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Proceedings Paper

Microwave electric field sensing with Rydberg atoms
Author(s): Daniel T. Stack; Paul D. Kunz; David H. Meyer; Neal Solmeyer
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Paper Abstract

Atoms form the basis of precise measurement for many quantities (time, acceleration, rotation, magnetic field, etc.). Measurements of microwave frequency electric fields by traditional methods (i.e. engineered antennas) have limited sensitivity and can be difficult to calibrate properly. Highly-excited (Rydberg) neutral atoms have very large electric-dipole moments and many dipole allowed transitions in the range of 1 - 500 GHz. It is possible to sensitively probe the electric field in this range using the combination of two quantum interference phenomena: electromagnetically induced transparency and the Autler-Townes effect. This technique allows for very sensitive field amplitude, polarization, and sub-wavelength imaging measurements. These quantities can be extracted by measuring properties of a probe laser beam as it passes through a warm rubidium vapor cell. Thus far, Rydberg microwave electrometry has relied upon the absorption of the probe laser. We report on our use of polarization rotation, which corresponds to the real part of the susceptibility, for measuring the properties of microwave frequency electric fields. Our simulations show that when a magnetic field is present and directed along the optical propagation direction a polarization rotation signal exists and can be used for microwave electrometry. One central advantage in using the polarization rotation signal rather than the absorption signal is that common mode laser noise is naturally eliminated leading to a potentially dramatic increase in signal-to-noise ratio.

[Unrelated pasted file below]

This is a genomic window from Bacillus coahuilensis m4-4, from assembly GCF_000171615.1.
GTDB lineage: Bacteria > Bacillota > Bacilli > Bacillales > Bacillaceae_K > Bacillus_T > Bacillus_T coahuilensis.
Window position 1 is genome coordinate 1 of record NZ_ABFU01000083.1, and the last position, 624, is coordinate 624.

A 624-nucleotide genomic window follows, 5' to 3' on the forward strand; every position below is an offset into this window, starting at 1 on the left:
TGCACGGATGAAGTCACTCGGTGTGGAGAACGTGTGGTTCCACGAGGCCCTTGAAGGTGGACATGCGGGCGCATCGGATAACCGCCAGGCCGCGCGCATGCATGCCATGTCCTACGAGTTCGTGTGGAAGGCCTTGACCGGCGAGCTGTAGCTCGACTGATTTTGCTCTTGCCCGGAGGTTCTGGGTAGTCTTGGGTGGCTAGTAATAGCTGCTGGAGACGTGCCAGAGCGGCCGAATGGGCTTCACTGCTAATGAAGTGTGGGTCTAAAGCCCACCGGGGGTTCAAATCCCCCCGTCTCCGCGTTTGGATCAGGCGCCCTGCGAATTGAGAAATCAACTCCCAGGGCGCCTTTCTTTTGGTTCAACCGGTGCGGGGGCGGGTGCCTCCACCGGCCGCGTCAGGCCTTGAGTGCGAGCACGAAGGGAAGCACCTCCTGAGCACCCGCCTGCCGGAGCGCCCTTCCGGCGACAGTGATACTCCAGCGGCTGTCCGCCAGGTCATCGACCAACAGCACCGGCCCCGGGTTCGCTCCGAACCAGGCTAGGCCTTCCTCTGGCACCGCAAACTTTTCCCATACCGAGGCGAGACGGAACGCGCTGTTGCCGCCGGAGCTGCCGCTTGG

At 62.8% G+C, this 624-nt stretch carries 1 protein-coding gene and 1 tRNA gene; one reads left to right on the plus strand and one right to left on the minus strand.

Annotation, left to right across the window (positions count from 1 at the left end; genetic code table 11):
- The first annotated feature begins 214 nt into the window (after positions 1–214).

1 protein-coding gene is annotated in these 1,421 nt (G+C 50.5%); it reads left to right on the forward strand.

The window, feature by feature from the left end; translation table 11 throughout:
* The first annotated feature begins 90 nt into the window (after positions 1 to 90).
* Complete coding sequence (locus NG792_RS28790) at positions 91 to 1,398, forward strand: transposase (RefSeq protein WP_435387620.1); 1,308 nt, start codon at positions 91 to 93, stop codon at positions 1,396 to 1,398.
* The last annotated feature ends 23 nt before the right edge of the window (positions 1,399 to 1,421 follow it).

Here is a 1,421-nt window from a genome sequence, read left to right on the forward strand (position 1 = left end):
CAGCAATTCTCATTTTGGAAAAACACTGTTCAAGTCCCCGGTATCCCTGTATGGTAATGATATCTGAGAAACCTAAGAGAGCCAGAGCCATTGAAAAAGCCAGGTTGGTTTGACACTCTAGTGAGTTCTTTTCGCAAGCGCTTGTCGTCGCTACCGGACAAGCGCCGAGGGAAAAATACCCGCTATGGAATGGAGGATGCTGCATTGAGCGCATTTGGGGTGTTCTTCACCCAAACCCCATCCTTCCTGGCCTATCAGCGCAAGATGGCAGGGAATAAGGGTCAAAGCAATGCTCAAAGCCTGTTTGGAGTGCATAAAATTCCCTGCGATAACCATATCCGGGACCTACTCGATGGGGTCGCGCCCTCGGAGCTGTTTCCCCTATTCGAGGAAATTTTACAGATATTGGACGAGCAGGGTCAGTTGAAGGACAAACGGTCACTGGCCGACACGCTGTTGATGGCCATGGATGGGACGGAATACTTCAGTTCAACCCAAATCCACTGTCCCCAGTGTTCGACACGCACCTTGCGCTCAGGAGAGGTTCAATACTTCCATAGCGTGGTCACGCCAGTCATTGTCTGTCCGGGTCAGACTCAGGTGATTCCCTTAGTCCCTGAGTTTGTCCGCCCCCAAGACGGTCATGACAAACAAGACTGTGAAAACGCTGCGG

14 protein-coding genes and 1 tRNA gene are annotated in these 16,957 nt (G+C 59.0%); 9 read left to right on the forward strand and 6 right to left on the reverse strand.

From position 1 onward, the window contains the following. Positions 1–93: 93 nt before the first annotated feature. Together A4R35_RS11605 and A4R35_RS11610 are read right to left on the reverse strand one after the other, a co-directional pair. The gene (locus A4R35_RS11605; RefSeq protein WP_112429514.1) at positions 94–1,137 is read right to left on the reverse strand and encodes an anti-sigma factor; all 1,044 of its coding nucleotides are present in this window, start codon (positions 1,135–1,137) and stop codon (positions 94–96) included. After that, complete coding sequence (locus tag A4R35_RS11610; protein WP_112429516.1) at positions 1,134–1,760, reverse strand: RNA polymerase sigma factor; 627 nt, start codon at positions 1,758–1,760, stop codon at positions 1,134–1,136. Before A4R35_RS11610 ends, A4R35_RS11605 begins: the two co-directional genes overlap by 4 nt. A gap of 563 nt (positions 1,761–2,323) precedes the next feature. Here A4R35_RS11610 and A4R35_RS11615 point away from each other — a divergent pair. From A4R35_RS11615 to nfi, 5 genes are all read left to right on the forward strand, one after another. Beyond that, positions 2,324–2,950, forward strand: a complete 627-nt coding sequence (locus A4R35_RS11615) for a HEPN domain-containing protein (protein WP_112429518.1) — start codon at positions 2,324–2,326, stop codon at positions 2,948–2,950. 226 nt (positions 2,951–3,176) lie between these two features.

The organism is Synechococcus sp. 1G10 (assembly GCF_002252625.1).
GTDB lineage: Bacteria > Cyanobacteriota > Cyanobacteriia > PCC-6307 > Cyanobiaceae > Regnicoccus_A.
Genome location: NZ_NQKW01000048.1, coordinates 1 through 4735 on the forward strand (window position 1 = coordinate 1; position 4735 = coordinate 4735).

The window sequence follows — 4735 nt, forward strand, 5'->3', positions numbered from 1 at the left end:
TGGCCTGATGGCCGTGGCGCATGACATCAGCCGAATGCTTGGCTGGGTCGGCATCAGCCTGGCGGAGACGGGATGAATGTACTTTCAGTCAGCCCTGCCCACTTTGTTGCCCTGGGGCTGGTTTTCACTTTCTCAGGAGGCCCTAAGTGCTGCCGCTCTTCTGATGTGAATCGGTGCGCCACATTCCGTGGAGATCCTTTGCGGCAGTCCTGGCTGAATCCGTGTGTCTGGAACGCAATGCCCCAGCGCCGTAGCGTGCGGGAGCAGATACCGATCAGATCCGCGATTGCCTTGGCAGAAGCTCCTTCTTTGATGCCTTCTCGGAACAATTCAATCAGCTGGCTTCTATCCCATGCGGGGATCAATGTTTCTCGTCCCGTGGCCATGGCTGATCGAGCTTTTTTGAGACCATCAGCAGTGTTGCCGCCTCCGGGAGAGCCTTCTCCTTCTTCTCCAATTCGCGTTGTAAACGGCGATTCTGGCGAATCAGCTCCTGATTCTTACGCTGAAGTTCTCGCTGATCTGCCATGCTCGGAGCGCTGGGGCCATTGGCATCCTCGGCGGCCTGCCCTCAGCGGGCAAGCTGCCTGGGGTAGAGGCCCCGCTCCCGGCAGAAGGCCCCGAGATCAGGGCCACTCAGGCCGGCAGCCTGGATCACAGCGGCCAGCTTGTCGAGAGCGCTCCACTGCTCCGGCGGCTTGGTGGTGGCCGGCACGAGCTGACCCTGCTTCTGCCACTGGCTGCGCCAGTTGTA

Paper Details

Date Published: 19 May 2016
PDF: 8 pages
Proc. SPIE 9873, Quantum Information and Computation IX, 987306 (19 May 2016); doi: 10.1117/12.2223059
Show Author Affiliations
Daniel T. Stack, The MITRE Corp. (United States)
Paul D. Kunz, U.S. Army Research Lab. (United States)
David H. Meyer, Univ. of Maryland, College Park (United States)
Neal Solmeyer, U.S. Army Research Lab. (United States)

Published in SPIE Proceedings Vol. 9873:
Quantum Information and Computation IX
Eric Donkor; Michael Hayduk, Editor(s)

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